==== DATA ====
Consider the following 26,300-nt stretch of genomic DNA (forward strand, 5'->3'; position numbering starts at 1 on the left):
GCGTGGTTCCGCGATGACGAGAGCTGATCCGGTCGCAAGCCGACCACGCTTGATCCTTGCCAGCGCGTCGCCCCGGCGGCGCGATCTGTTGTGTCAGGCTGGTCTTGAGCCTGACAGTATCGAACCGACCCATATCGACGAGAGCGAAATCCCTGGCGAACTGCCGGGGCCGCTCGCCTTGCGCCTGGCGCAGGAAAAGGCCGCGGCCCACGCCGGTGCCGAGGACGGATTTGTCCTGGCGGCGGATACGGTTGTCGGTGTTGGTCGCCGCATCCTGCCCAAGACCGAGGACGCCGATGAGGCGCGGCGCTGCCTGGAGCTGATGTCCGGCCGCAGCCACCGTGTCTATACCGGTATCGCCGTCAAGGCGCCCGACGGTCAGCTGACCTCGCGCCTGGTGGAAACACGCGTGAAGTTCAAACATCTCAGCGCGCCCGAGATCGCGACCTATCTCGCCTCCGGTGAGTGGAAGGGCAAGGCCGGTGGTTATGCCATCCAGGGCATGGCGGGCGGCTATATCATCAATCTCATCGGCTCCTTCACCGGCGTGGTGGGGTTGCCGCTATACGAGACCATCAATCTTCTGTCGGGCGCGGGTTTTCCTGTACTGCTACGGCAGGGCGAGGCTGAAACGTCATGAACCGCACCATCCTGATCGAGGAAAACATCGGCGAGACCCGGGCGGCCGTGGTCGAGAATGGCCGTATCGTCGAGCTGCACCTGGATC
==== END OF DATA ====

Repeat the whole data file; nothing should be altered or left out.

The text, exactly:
Consider the following 26,300-nt stretch of genomic DNA (forward strand, 5'->3'; position numbering starts at 1 on the left):
GCGTGGTTCCGCGATGACGAGAGCTGATCCGGTCGCAAGCCGACCACGCTTGATCCTTGCCAGCGCGTCGCCCCGGCGGCGCGATCTGTTGTGTCAGGCTGGTCTTGAGCCTGACAGTATCGAACCGACCCATATCGACGAGAGCGAAATCCCTGGCGAACTGCCGGGGCCGCTCGCCTTGCGCCTGGCGCAGGAAAAGGCCGCGGCCCACGCCGGTGCCGAGGACGGATTTGTCCTGGCGGCGGATACGGTTGTCGGTGTTGGTCGCCGCATCCTGCCCAAGACCGAGGACGCCGATGAGGCGCGGCGCTGCCTGGAGCTGATGTCCGGCCGCAGCCACCGTGTCTATACCGGTATCGCCGTCAAGGCGCCCGACGGTCAGCTGACCTCGCGCCTGGTGGAAACACGCGTGAAGTTCAAACATCTCAGCGCGCCCGAGATCGCGACCTATCTCGCCTCCGGTGAGTGGAAGGGCAAGGCCGGTGGTTATGCCATCCAGGGCATGGCGGGCGGCTATATCATCAATCTCATCGGCTCCTTCACCGGCGTGGTGGGGTTGCCGCTATACGAGACCATCAATCTTCTGTCGGGCGCGGGTTTTCCTGTACTGCTACGGCAGGGCGAGGCTGAAACGTCATGAACCGCACCATCCTGATCGAGGAAAACATCGGCGAGACCCGGGCGGCCGTGGTCGAGAATGGCCGTATCGTCGAGCTGCACCTGGATC